A Growing Issue in the State of Ohio

Devan Bianco
May 7, 2018 · 4 min read
Cleveland is one of the major cities in the state of Ohio working to combat the opioid epidemic. (photo/Jordan Adkins)

The past ten years have brought light to a hidden issue in the United States. Over 33,000 Americans died of a drug overdose in 2015. Ohio is one of the top states to have a significant number of opioid overdose deaths. From 2014 to 2015 the state of Ohio had a 21.1 percent increase in opiate deaths. In the years that followed, the state of Ohio has been working to reduce the number of overdoses.

Figure 1 is a chart representing the climb in deaths caused by opioid overdoses. (figure/Devan Bianco)

The dawn of the new year did not bring much change to the numbers. Ohio’s overdose deaths rose by 39 percent. The major cities in Ohio, Columbus, Cincinnati, Cleveland and Toledo, all had the highest number of overdoses throughout the state. The need for change was apparent, but action was to little to late.

When the opioid crisis became an epidemic, many cities worked to ensure that part of the city budget would go towards combating opioids. Since 2010 Columbus, Ohio is the only city have steadily increased their health budget. Other cities have had a fluctuated budget over the last seven years, along with an increase in opiate overdose cases.

In March 2018, Dayton, Ohio was declared the top deadliest city in the United States for drug overdoses. The city saw an increase of 21.5 percent of opioid-related deaths last year. Dayton, Ohio is working to create programs that can combat the epidemic. Like most cities in Ohio, many talks have turned to hospitals. The Dayton City government is working with their local hospitals about how to use other pain medications. The Ohio Government has also been working with hospitals to conduct research about the work being done to combat the epidemic.

“In Lima, those who are addicted we put on pain protocol, which means that no opioids will be given to a person with this in their name. People do some crazy things to harm themselves for pain meds and unfortunately our policy states that no hard meds, only tylenol and ibuprofen. I think another thing is how we are cracking down on what meds we do give. You have to really have something bad happening to get an opioid. However, I think that while trying to prevent the crisis, we’re going to cause more pain to those who truly hurt,” said Kaitlin Kearns, a nursing student from Dayton, Ohio who works in a Lima Healthcare facility.

Cleveland, Ohio is one of the cities in the state of Ohio with the most opioid-related deaths. In 2016, the city created a program to help combat the opioid epidemic. The Division of Emergency Medical Service (EMS) worked with Project Dawn to give out Project Dawn Kits to the public. Those who received these kits were seen as at risk opioid users. Each kit contains naloxone, a medication that reverses the effects of opioids. Halfway through 2016 over 130 kits were used and 20 lives were saved from them.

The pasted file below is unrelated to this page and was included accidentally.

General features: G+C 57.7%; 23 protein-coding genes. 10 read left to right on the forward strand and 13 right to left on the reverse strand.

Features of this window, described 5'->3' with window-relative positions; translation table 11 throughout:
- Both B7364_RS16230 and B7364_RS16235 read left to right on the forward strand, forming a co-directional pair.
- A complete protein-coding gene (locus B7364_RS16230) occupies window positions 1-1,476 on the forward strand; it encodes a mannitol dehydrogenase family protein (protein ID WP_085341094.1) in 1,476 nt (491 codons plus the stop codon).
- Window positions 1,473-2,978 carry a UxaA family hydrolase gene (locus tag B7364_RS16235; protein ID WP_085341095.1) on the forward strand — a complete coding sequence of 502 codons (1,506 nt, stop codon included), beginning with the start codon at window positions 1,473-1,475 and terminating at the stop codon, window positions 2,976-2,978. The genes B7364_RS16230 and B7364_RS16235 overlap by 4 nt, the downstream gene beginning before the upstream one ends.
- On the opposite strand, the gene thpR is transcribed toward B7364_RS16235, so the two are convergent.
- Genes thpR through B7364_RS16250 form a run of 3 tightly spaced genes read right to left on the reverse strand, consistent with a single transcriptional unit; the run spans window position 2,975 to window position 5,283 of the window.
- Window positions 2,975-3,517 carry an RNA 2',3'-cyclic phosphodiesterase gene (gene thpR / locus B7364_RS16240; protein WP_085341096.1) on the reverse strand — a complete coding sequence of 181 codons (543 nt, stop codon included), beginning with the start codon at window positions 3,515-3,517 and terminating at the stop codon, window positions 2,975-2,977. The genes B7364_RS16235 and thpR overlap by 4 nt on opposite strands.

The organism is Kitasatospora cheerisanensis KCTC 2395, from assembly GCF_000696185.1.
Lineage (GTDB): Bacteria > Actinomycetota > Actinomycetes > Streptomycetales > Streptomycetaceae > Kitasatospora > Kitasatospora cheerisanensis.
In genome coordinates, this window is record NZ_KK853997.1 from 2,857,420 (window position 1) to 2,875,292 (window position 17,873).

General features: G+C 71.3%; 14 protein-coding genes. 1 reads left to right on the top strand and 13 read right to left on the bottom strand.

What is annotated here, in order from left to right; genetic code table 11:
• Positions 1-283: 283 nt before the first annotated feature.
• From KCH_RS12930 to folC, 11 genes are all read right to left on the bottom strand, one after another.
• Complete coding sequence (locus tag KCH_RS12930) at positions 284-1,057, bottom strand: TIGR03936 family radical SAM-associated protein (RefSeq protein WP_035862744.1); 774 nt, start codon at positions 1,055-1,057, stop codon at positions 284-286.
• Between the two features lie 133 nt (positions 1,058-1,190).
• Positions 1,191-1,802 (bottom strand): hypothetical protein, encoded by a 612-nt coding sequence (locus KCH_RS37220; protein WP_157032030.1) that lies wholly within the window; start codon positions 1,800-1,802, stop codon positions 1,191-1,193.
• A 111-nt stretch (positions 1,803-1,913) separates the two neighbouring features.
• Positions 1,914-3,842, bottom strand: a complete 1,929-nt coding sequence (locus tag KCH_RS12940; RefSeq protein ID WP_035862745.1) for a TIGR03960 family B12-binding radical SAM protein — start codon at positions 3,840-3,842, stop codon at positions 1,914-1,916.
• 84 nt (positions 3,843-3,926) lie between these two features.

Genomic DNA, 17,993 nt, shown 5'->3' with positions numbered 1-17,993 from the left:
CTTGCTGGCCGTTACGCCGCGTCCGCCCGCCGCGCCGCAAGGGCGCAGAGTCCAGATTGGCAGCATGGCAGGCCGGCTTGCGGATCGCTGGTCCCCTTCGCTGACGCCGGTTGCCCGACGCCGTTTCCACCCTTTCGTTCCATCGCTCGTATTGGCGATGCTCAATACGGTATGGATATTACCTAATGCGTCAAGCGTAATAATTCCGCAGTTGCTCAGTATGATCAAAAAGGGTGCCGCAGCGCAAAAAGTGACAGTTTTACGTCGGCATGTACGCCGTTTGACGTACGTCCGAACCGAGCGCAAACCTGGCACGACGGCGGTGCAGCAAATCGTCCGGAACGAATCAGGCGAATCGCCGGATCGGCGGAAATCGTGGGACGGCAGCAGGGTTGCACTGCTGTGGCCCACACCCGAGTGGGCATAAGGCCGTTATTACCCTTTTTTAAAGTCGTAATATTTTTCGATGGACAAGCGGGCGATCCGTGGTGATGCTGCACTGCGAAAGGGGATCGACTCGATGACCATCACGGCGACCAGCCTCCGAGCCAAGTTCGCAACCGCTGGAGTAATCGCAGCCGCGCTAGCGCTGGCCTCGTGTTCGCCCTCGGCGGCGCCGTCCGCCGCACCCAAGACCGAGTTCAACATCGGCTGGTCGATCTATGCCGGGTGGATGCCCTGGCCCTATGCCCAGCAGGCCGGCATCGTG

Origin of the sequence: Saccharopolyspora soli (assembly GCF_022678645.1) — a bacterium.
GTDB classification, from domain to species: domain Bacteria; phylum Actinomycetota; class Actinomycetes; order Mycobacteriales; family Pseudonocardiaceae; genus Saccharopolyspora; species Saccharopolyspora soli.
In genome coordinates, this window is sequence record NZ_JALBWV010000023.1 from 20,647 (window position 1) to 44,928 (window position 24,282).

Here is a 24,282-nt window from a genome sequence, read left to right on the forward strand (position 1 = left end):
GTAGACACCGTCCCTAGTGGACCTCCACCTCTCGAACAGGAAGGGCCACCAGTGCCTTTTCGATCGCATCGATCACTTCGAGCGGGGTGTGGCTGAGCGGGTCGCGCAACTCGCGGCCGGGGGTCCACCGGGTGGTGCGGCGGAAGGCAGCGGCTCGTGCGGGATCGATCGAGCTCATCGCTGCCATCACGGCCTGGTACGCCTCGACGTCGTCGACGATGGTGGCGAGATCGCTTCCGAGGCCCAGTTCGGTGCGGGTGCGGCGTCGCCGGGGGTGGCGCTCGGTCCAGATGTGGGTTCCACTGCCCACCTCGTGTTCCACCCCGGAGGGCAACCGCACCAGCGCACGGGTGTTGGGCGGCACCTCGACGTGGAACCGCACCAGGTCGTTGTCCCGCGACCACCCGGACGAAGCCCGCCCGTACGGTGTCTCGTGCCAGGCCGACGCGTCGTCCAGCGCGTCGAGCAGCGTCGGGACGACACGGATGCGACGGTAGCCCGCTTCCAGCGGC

Those in Cleveland know of the epidemic and the toll it has taken on the community. Jordan Adkins is a member of the Cleveland community. She grew up in a suburb of Cleveland and didn’t think much about the crisis. It wasn’t until the epidemic hit home that the issue became real.

“One of my old friends from high school, whom I swam with, died from an overdose last year. When someone you know personally affected it definitely hits home and you begin to realize this is an actual crisis and that many families and friends are losing loved ones too. We hear about the opioid crisis all the time but until you are personally touched by it, be it through a friend or family member, do you really realize the effect it has,” said Jordan Adkins.

With any issue, there are always differing opinions on how the city should handle a crisis. This epidemic is no different. Some citizens believe that the city’s collaboration between the Emergency Medical Service and Project Dawn. Others, like Adkins, believe that the city is not doing enough to combat the epidemic.

“I believe it needs to be brought up more in school. People need to know how to seek help. I learned that in some places you can get the drug (naloxone) for free from your local drug store that will revive someone from overdosing. But I also believe that the opioid issue is very controversial, and someone shouldn’t receive it more than once because I believe it leads to people thinking it’s okay to overdose.”

The opiate epidemic is a growing crisis in today’s society. The state of Ohio is working hard to combat the epidemic, but the issue was that the epidemic has over a twenty-year head start. The next few years will make an impact on societies future. With the help of local healthcare facilities, school/city programs and collaborations the state has a chance to combat, and ultimately defeat, the opiate epidemic.